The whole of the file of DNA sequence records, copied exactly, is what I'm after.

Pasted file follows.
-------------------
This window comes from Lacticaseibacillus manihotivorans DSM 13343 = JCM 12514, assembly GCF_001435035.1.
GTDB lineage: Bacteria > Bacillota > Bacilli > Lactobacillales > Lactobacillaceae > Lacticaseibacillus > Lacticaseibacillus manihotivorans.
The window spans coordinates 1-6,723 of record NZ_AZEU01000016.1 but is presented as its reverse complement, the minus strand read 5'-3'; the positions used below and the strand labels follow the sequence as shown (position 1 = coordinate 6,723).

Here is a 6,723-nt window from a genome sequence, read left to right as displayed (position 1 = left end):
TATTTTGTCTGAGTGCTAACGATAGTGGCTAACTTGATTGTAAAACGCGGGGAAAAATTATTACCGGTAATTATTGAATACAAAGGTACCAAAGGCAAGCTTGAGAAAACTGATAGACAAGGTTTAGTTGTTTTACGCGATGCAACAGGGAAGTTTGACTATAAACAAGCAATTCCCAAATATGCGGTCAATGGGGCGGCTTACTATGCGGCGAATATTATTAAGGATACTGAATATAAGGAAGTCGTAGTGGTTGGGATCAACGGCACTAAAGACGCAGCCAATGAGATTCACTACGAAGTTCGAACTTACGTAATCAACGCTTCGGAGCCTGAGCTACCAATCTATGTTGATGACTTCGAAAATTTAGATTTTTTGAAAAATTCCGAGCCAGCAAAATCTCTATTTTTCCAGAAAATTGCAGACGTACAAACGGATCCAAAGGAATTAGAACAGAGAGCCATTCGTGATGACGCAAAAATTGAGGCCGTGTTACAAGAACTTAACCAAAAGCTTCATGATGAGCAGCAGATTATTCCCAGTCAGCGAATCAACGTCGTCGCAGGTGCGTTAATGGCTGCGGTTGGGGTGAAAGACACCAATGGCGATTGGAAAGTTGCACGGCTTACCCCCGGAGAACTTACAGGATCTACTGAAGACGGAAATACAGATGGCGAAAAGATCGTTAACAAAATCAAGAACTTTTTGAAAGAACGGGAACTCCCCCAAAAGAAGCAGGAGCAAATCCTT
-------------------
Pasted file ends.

This window comes from Lacticaseibacillus manihotivorans DSM 13343 = JCM 12514, assembly GCF_001435035.1.
GTDB lineage: Bacteria > Bacillota > Bacilli > Lactobacillales > Lactobacillaceae > Lacticaseibacillus > Lacticaseibacillus manihotivorans.
The window spans coordinates 1-6,723 of record NZ_AZEU01000016.1 but is presented as its reverse complement, the minus strand read 5'-3'; the positions used below and the strand labels follow the sequence as shown (position 1 = coordinate 6,723).

Here is a 6,723-nt window from a genome sequence, read left to right as displayed (position 1 = left end):
TATTTTGTCTGAGTGCTAACGATAGTGGCTAACTTGATTGTAAAACGCGGGGAAAAATTATTACCGGTAATTATTGAATACAAAGGTACCAAAGGCAAGCTTGAGAAAACTGATAGACAAGGTTTAGTTGTTTTACGCGATGCAACAGGGAAGTTTGACTATAAACAAGCAATTCCCAAATATGCGGTCAATGGGGCGGCTTACTATGCGGCGAATATTATTAAGGATACTGAATATAAGGAAGTCGTAGTGGTTGGGATCAACGGCACTAAAGACGCAGCCAATGAGATTCACTACGAAGTTCGAACTTACGTAATCAACGCTTCGGAGCCTGAGCTACCAATCTATGTTGATGACTTCGAAAATTTAGATTTTTTGAAAAATTCCGAGCCAGCAAAATCTCTATTTTTCCAGAAAATTGCAGACGTACAAACGGATCCAAAGGAATTAGAACAGAGAGCCATTCGTGATGACGCAAAAATTGAGGCCGTGTTACAAGAACTTAACCAAAAGCTTCATGATGAGCAGCAGATTATTCCCAGTCAGCGAATCAACGTCGTCGCAGGTGCGTTAATGGCTGCGGTTGGGGTGAAAGACACCAATGGCGATTGGAAAGTTGCACGGCTTACCCCCGGAGAACTTACAGGATCTACTGAAGACGGAAATACAGATGGCGAAAAGATCGTTAACAAAATCAAGAACTTTTTGAAAGAACGGGAACTCCCCCAAAAGAAGCAGGAGCAAATCCTT